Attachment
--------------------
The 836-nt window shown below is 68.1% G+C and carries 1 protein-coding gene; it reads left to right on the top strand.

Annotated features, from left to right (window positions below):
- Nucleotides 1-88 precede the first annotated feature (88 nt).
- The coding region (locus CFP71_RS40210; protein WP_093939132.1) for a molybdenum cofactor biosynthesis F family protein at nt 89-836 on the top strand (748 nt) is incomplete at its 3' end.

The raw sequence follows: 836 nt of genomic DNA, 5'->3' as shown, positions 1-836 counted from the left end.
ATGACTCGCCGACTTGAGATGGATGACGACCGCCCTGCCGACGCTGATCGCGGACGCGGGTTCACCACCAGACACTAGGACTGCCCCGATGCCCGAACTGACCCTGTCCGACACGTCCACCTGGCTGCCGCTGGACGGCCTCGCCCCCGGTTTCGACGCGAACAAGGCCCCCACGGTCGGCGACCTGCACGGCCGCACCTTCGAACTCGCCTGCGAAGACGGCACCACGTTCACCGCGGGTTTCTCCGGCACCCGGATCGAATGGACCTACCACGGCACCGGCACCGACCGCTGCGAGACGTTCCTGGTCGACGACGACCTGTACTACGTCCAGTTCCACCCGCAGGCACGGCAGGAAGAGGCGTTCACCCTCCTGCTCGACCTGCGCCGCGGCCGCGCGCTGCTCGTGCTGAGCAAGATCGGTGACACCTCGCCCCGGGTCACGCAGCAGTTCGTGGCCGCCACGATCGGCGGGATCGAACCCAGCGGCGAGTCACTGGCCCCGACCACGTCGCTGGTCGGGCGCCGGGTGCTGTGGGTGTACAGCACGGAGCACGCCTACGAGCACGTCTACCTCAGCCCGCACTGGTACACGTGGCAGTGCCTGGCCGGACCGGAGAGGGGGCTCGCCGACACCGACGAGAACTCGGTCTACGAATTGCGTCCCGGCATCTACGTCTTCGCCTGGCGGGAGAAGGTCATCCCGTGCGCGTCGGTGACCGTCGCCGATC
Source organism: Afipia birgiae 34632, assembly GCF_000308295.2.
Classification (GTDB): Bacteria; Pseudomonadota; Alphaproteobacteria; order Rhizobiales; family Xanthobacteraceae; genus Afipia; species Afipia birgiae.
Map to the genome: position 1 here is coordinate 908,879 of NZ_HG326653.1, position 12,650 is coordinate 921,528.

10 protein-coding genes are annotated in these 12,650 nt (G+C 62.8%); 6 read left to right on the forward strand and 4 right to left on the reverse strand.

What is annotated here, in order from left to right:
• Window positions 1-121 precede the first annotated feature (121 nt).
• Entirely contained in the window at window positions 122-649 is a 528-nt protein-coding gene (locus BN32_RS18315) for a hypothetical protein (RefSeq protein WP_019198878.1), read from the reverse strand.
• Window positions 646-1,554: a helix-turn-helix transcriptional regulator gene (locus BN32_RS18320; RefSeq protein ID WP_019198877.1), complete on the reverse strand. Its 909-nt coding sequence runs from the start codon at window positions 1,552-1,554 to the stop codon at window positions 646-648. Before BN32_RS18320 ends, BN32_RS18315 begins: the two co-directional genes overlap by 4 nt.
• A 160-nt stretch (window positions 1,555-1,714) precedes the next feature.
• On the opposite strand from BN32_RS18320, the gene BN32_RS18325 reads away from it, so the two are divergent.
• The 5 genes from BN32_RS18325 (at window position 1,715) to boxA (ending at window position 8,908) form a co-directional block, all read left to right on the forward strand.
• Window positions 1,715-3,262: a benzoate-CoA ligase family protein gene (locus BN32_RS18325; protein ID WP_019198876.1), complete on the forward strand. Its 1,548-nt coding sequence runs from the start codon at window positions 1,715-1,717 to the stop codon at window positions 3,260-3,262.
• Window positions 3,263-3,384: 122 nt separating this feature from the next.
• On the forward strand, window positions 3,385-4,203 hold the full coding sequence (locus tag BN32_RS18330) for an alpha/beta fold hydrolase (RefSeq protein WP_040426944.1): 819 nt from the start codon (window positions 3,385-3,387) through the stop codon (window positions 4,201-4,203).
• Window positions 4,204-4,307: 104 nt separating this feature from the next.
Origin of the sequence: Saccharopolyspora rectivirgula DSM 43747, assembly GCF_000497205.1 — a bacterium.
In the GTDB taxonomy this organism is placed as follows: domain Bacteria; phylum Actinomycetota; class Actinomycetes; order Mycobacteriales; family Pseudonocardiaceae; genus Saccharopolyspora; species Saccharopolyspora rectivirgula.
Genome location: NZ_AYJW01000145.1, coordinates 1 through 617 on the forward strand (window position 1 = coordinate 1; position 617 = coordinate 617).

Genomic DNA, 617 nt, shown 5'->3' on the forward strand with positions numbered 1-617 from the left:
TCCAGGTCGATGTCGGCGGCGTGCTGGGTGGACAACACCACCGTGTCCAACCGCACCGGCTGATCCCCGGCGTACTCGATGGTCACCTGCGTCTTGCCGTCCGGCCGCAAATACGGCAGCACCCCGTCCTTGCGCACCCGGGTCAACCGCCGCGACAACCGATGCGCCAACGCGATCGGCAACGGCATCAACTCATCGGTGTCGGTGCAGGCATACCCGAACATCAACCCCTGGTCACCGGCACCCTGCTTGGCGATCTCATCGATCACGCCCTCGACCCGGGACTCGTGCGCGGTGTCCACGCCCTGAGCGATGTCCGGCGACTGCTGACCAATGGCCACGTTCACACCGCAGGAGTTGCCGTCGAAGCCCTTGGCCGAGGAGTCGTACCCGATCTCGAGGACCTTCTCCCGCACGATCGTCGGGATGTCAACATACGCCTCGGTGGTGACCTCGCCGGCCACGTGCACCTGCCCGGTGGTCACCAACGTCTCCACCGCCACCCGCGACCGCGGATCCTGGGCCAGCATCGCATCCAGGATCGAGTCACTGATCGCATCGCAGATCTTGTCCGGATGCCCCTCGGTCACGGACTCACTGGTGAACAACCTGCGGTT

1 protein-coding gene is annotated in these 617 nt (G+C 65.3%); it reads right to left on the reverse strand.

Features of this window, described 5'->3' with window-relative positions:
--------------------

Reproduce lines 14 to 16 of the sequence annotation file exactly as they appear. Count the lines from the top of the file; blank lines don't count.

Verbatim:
• Window positions 646-1,554: a helix-turn-helix transcriptional regulator gene (locus BN32_RS18320; RefSeq protein ID WP_019198877.1), complete on the reverse strand. Its 909-nt coding sequence runs from the start codon at window positions 1,552-1,554 to the stop codon at window positions 646-648. Before BN32_RS18320 ends, BN32_RS18315 begins: the two co-directional genes overlap by 4 nt.
• A 160-nt stretch (window positions 1,555-1,714) precedes the next feature.
• On the opposite strand from BN32_RS18320, the gene BN32_RS18325 reads away from it, so the two are divergent.